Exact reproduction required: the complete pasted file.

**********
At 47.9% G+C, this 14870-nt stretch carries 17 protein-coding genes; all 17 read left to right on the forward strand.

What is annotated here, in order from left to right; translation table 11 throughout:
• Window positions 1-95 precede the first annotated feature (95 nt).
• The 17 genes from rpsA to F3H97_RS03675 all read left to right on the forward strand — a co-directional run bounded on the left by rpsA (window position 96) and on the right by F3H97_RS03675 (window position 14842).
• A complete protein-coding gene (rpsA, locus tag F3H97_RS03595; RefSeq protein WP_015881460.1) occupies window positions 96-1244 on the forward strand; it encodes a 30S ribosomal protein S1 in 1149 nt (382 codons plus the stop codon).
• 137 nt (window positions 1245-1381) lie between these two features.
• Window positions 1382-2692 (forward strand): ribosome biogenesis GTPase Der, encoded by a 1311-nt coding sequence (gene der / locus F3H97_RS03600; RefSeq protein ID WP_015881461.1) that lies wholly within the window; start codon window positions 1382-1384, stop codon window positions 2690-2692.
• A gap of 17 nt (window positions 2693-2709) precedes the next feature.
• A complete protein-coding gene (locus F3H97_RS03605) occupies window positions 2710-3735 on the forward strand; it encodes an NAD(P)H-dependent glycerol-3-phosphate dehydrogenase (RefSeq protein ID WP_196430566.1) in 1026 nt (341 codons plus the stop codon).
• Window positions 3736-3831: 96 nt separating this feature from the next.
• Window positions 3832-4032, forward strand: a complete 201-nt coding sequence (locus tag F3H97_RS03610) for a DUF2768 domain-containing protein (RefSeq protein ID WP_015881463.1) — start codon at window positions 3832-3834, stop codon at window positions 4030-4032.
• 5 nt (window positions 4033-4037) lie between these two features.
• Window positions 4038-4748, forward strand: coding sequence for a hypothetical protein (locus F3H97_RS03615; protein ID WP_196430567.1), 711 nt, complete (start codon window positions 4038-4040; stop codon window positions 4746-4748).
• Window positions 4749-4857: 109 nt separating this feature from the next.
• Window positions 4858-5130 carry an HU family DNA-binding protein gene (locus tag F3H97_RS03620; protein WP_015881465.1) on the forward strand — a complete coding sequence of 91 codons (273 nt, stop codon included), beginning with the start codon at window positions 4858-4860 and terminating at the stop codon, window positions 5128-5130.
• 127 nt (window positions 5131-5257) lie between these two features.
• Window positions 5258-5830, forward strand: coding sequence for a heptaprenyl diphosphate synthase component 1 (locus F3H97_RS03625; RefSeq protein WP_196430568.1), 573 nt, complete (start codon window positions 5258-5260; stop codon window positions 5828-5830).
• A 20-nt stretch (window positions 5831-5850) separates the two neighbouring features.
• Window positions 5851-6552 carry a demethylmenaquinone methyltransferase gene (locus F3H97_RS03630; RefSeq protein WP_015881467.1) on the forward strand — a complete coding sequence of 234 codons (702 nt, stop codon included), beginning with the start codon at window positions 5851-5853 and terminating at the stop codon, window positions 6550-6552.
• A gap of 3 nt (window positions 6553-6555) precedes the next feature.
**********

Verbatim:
At 47.9% G+C, this 14870-nt stretch carries 17 protein-coding genes; all 17 read left to right on the forward strand.

What is annotated here, in order from left to right; translation table 11 throughout:
• Window positions 1-95 precede the first annotated feature (95 nt).
• The 17 genes from rpsA to F3H97_RS03675 all read left to right on the forward strand — a co-directional run bounded on the left by rpsA (window position 96) and on the right by F3H97_RS03675 (window position 14842).
• A complete protein-coding gene (rpsA, locus tag F3H97_RS03595; RefSeq protein WP_015881460.1) occupies window positions 96-1244 on the forward strand; it encodes a 30S ribosomal protein S1 in 1149 nt (382 codons plus the stop codon).
• 137 nt (window positions 1245-1381) lie between these two features.
• Window positions 1382-2692 (forward strand): ribosome biogenesis GTPase Der, encoded by a 1311-nt coding sequence (gene der / locus F3H97_RS03600; RefSeq protein ID WP_015881461.1) that lies wholly within the window; start codon window positions 1382-1384, stop codon window positions 2690-2692.
• A gap of 17 nt (window positions 2693-2709) precedes the next feature.
• A complete protein-coding gene (locus F3H97_RS03605) occupies window positions 2710-3735 on the forward strand; it encodes an NAD(P)H-dependent glycerol-3-phosphate dehydrogenase (RefSeq protein ID WP_196430566.1) in 1026 nt (341 codons plus the stop codon).
• Window positions 3736-3831: 96 nt separating this feature from the next.
• Window positions 3832-4032, forward strand: a complete 201-nt coding sequence (locus tag F3H97_RS03610) for a DUF2768 domain-containing protein (RefSeq protein ID WP_015881463.1) — start codon at window positions 3832-3834, stop codon at window positions 4030-4032.
• 5 nt (window positions 4033-4037) lie between these two features.
• Window positions 4038-4748, forward strand: coding sequence for a hypothetical protein (locus F3H97_RS03615; protein ID WP_196430567.1), 711 nt, complete (start codon window positions 4038-4040; stop codon window positions 4746-4748).
• Window positions 4749-4857: 109 nt separating this feature from the next.
• Window positions 4858-5130 carry an HU family DNA-binding protein gene (locus tag F3H97_RS03620; protein WP_015881465.1) on the forward strand — a complete coding sequence of 91 codons (273 nt, stop codon included), beginning with the start codon at window positions 4858-4860 and terminating at the stop codon, window positions 5128-5130.
• 127 nt (window positions 5131-5257) lie between these two features.
• Window positions 5258-5830, forward strand: coding sequence for a heptaprenyl diphosphate synthase component 1 (locus F3H97_RS03625; RefSeq protein WP_196430568.1), 573 nt, complete (start codon window positions 5258-5260; stop codon window positions 5828-5830).
• A 20-nt stretch (window positions 5831-5850) separates the two neighbouring features.
• Window positions 5851-6552 carry a demethylmenaquinone methyltransferase gene (locus F3H97_RS03630; RefSeq protein WP_015881467.1) on the forward strand — a complete coding sequence of 234 codons (702 nt, stop codon included), beginning with the start codon at window positions 5851-5853 and terminating at the stop codon, window positions 6550-6552.
• A gap of 3 nt (window positions 6553-6555) precedes the next feature.